Discussing the private life of a pioneer choreographer, an in-depth portrait notes how his father's absence, racism in the dance world, and the Katherine Dunham Company affected his work in such ballets as "Revelations" and "Blues Suite."
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Though choreographer Ailey (1931-1989), founder and artistic director of the Alvin Ailey American Dance Theatre, lived for 30 years in the public eye, the details of his life and character have remained largely mysterious, glimpsed only in such acclaimed signature works as "Revelations" (1960). The African American dancer, brought up in small-town, segregated Texas, was born to poverty. In his autobiography, he remembers "branches slashing against [his] child's body that is glued to his mother's body as they walk through the mud in bare feet, going from one place to another." Ailey reveals the feelings of inferiority that plagued him throughout his life, from his brief but promising sortie as an actor to his ultimate success in the dance world. He also tells of his single, disappointing conversation with his father, Alvin Ailey Sr.; his mother's rape; his own mental breakdown in 1980, precipitated by the death of his friend and colleague Joyce Trisler; and his descent into drug dependency, leading to his hospitalization. Important people in his life discussed here include Carmen de Lavallade, Maya Angelou and Lester Horton. Ailey's homosexuality is handled with reserve. Coauthor Bailey is a journalist with the Richmond [Va.] Free Press. Photos not seen by PW.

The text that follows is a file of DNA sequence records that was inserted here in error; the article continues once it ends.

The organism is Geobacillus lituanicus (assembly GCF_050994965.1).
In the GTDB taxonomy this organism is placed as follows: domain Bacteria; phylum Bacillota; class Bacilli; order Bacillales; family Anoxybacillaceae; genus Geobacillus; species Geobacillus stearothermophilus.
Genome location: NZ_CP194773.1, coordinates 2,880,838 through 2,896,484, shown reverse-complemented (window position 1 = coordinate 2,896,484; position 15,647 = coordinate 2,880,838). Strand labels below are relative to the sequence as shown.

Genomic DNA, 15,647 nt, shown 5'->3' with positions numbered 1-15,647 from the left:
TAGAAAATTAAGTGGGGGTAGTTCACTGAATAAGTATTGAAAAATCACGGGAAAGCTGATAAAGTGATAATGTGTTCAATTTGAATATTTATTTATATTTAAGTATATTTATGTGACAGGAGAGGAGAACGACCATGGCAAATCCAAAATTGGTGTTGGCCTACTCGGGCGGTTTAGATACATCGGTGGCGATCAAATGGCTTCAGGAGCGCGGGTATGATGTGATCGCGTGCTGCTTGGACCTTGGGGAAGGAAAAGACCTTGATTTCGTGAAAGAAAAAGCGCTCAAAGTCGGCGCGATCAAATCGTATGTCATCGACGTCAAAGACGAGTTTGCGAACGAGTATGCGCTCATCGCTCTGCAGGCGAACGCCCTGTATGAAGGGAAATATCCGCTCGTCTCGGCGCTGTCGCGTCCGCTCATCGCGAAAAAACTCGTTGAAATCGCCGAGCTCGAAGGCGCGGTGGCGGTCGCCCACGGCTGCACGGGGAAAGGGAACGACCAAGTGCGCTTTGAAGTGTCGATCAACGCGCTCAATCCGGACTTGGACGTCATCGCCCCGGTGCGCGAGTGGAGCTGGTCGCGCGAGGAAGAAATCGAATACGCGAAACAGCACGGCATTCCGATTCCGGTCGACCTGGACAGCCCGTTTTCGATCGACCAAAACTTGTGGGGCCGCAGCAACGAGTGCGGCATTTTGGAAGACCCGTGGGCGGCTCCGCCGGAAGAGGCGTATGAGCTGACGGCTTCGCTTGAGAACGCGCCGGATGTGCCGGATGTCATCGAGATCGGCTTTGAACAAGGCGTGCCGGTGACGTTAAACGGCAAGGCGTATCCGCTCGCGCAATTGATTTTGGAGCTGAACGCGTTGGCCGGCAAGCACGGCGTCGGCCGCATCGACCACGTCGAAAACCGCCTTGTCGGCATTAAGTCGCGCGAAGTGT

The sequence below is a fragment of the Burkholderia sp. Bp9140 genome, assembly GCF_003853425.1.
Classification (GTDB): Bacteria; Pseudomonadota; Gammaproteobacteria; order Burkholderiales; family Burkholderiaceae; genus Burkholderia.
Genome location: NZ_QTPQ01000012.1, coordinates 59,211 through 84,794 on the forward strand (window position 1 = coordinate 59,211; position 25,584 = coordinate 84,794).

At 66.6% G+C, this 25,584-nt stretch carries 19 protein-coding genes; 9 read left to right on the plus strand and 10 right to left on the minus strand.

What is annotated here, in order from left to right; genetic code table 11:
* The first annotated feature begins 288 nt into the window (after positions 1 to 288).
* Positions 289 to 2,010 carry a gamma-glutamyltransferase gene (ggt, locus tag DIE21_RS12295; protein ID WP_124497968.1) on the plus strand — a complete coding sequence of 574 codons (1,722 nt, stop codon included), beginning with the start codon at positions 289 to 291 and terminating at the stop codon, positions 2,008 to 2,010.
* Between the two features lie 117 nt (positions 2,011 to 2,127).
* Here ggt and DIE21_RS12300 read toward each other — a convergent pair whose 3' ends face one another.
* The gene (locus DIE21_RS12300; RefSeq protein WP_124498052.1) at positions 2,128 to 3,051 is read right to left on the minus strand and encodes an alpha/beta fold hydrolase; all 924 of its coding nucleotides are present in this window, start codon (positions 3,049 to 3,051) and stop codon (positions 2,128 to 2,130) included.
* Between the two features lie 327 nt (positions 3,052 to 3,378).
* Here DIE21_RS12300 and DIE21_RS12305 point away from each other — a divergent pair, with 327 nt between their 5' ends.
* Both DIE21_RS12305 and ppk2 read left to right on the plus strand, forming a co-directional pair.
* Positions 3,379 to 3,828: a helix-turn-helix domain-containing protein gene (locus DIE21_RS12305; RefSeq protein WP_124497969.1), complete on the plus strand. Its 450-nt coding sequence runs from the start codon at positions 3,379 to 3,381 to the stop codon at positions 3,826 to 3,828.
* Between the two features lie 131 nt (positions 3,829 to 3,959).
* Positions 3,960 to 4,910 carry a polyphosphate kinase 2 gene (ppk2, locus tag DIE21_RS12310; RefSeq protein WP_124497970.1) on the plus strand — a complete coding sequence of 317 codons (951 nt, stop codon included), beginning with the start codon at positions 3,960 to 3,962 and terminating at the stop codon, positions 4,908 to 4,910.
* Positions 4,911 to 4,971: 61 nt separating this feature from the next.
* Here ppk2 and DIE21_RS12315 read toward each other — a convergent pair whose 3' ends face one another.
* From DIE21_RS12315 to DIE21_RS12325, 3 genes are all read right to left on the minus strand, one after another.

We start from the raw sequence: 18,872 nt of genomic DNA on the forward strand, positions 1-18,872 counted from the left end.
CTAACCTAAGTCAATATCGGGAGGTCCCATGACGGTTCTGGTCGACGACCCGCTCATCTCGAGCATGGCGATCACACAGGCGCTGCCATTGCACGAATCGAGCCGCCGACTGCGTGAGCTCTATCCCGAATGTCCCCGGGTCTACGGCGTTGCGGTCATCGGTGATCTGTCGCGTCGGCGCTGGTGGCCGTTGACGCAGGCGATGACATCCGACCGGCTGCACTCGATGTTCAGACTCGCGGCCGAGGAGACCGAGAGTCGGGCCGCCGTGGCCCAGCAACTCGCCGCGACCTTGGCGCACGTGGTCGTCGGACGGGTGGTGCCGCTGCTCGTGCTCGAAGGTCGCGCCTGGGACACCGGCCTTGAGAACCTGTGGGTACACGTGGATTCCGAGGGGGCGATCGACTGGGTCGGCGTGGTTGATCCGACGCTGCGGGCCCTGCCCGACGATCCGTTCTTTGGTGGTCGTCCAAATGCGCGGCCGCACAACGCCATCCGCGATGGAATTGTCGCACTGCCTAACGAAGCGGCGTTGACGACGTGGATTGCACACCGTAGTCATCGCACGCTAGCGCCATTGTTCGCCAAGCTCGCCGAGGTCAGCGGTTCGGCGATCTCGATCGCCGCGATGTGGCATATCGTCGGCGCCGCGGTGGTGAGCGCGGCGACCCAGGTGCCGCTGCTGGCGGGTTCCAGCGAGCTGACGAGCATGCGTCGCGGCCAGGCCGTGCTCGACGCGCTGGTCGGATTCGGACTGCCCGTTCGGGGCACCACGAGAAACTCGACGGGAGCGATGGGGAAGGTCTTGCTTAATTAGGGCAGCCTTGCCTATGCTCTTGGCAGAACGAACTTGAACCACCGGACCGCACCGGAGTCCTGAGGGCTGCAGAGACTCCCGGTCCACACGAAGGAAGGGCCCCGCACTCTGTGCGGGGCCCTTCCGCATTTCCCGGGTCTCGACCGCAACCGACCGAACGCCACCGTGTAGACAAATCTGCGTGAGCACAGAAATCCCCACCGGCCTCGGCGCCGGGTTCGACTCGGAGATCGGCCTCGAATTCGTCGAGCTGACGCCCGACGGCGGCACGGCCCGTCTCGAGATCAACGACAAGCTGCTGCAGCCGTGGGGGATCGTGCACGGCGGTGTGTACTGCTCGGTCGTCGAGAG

- Free Press. Photos not seen by PW.
Copyright 1995 Reed Business Information, Inc.
Revelations, one of Ailey's most famous ballets, is the title he selected for his autobiography, which was richly told to his chosen coauthor, Peter A. Bailey. Bailey did not complete the manuscript until after Alvin Ailey's death in 1989. To that core manuscript, he added interviews with dancers, colleagues, and friends who remembered Ailey and his contribution to the world of dance. Ailey reveals for the first time intimate details of his professional hurdles, personal life, and relationships with family and significant others that influenced his life. He discusses politics and racism and their effect on his dancing, on Alvin Ailey American Dance Theater, and on his self-image. The chapters chronicle his life from his childhood days in Texas to his tours abroad to his Broadway productions in New York to his period of manic depression in 1980. Ailey's life was a series of triumphs and disappointments, yet he managed to overcome his insecurities to become a pioneer in the world of dance and a choreographer of international reputation. For those who are familiar with his life and for those who know little, Revelations is a biographical source well worth reading. Lillian Lewis
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Descripción Estado de conservación: Acceptable. This is a ex library book, stickers and markings accordingly. Nº de ref. de la librería 34FG0N000S1M_ns